Dora Jung, Finnish Textile Artist

“Jung did not want to give any artistic responsibility to the loom.”  –Päivi Fernström

Dora Jung (b.1906) was a nationally-recognized Finnish weaver and textile artist. As a child, her father gave her a loom to keep her occupied during frequent illnesses. This early introduction was the catalyst for her lifelong passion of weaving and textile artistry. In 1932, Jung graduated from the School of Arts and Crafts in Helsinki and immediately established Dora Jung Textil, which she operated out of an extra room in her parents’ house, using the family bathtub to dye yarn. In 1933, Jung brought home her first award from the Triennale de Milano Esposizione.

DORA YUNG PORTRAINT
Dora Jung, 1979

Not one to shy away from difficult techniques, Jung chose the complicated damask weave for her projects, but being an artist at heart, she moved away from the traditional, symmetrical patterns of subdued colors that damask was known for, and wove asymmetrical patterns and abstract imagery in atypical colors. Jung approached her weaving as a painter would a canvas. She applied “rule of three” principles to her projects; a technique typically used in photography or landscape painting. Her weaving method became widely known as the Dora Jung Technique.

Jung was known to be devoted to her craft, so during the 1940s, when linen yarn was reserved for the military, she used wound paper yarn for projects. During this time she collaborated with the Finnish textile company Oy Tampella Ab making household products, such as lampshades and draperies. This collaboration would continue until the 1970s.

In 1951, Jung won her second Triennale de Milano Esposizione award — the top honor of Grand Prix for her Kyyhkysiä’ (Doves) tapestry; in 1954, a second Grand Prix,, and again in 1957 for her iconic tablecloth, Viivaleikki (Play of Lines). That same year, Jung had her first major exhibition in Finland at Artek, the Aalto’s design studio in Helsinki.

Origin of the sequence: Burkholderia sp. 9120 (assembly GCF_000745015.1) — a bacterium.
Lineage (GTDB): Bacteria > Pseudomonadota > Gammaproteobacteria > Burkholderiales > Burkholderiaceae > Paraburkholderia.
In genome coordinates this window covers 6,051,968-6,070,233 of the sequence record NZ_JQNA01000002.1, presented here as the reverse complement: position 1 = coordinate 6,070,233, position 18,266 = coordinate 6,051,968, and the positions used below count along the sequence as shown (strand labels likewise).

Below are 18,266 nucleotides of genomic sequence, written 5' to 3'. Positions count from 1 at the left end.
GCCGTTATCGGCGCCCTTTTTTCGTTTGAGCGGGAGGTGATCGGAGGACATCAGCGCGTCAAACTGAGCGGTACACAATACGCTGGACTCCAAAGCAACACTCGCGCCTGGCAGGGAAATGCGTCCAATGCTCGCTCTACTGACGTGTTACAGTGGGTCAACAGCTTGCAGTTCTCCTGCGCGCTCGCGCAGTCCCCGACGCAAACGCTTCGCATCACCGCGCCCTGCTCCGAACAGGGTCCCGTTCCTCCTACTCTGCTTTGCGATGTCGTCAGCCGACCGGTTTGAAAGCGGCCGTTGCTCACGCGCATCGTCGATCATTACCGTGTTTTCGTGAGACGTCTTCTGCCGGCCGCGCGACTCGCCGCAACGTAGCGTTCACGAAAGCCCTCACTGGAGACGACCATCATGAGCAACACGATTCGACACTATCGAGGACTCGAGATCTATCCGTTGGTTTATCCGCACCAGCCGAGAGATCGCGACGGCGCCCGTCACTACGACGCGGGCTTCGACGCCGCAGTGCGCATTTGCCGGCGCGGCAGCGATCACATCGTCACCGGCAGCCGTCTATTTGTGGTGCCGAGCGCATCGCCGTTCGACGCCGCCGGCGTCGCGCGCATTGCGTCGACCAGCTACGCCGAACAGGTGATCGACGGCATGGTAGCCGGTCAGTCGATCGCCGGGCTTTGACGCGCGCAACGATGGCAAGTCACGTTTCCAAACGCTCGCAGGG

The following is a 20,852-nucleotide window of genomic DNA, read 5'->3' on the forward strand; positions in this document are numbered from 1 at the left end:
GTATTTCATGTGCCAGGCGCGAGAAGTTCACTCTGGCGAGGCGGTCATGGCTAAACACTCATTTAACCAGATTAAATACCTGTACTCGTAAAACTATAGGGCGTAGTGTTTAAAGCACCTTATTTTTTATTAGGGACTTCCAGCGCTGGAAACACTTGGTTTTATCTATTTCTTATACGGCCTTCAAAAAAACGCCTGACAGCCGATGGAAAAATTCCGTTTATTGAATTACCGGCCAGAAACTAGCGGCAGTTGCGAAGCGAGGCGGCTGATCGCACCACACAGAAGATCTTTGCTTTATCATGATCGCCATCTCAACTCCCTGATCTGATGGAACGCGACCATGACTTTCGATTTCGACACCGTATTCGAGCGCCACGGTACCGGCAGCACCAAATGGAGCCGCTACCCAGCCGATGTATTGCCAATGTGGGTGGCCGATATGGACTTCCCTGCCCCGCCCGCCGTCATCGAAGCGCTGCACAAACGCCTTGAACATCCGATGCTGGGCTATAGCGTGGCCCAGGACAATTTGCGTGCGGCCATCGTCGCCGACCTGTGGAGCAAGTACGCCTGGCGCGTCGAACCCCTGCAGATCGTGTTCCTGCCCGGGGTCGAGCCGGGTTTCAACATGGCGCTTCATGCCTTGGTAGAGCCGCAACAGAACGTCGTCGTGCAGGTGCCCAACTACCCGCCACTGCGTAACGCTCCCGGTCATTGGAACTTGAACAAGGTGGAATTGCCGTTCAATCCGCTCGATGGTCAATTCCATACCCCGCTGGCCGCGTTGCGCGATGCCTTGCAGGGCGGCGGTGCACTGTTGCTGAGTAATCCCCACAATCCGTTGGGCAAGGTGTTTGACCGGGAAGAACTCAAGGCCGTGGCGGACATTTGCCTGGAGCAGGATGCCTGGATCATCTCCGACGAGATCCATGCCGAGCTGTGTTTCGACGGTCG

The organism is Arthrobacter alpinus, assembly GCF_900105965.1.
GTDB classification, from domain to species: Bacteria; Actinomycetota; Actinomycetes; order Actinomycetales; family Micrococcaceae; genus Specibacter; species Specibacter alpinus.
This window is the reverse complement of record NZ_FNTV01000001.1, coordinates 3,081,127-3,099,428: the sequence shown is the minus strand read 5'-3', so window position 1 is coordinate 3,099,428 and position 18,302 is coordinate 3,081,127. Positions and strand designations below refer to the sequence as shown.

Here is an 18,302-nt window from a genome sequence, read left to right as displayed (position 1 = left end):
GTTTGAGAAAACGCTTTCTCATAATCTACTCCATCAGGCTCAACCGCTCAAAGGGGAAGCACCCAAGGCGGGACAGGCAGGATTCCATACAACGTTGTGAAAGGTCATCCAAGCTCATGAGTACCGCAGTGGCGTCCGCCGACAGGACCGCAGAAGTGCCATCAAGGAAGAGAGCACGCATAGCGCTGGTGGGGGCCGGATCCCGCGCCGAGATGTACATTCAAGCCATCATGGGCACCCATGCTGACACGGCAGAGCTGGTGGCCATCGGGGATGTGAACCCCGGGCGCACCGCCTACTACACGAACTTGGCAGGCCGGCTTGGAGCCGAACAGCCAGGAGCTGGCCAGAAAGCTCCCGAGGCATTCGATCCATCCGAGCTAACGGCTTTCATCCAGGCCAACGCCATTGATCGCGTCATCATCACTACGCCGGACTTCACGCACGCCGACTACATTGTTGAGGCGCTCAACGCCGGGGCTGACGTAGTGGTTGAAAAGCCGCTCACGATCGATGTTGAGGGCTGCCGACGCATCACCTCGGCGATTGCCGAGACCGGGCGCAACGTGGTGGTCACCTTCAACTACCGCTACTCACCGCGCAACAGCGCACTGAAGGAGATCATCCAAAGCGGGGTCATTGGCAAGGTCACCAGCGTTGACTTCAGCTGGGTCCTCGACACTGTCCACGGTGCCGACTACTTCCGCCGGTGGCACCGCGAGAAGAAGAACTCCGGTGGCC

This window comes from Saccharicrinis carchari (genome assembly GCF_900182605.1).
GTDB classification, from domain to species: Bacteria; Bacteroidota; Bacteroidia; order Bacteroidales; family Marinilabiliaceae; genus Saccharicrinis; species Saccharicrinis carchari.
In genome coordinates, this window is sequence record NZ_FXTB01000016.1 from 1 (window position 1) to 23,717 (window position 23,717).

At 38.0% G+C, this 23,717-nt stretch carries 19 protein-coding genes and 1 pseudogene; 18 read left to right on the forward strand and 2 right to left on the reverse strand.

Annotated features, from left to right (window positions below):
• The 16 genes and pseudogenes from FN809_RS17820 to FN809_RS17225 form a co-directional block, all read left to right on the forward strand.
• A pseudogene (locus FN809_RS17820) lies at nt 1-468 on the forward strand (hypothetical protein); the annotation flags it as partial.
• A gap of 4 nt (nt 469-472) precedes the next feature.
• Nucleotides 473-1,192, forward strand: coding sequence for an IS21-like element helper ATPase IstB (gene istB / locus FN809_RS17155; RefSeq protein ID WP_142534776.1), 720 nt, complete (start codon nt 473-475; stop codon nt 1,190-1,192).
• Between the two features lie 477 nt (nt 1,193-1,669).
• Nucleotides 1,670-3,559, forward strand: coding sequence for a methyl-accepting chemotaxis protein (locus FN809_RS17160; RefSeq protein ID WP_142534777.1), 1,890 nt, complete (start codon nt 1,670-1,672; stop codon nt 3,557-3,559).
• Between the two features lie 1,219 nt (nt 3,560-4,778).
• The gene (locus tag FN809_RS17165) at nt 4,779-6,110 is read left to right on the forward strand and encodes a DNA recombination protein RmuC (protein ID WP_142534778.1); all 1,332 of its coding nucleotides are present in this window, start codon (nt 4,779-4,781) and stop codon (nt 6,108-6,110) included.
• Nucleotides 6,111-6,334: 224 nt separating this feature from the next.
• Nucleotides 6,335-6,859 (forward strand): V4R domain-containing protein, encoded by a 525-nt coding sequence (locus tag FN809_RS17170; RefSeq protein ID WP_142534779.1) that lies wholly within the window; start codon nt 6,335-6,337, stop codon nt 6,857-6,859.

From the 1950s onward, Jung received worldwide recognition and accolades, including Sweden’s 1961 Prince Eugen Award and the 1963 Danish Cotil Prize. In 1969, Jung worked with FinnAir to design a line of linens that would be paired with dinnerware designed by Tapio Wirkkala for first-class passengers on the new transatlantic flights to New York. Dora Jung’s work is included in the Museum of Modern Art’s permanent collection.

Dora Jung died in Helsinki in 1980.

DORA JUNG COLLAGE JPG
Column 1: Viivojen Leikki (Play of Lines) Tablecloth, 1957; “Clay Flasks” Tapestry 1956 (Photo: Bukowski’s); “Anemone” table cloth for Tampella, 1961 (still available at Lapuan Kankurit);
Column 2: Sample tapestry for the Finlandia Line cruise ships, 1960

 

 

One thought on “Dora Jung, Finnish Textile Artist”

Leave a Reply

Please log in using one of these methods to post your comment:

WordPress.com Logo

You are commenting using your WordPress.com account. Log Out /  Change )

Google photo

You are commenting using your Google account. Log Out /  Change )

Twitter picture

You are commenting using your Twitter account. Log Out /  Change )

Facebook photo

You are commenting using your Facebook account. Log Out /  Change )

Connecting to %s

This site uses Akismet to reduce spam. Learn how your comment data is processed.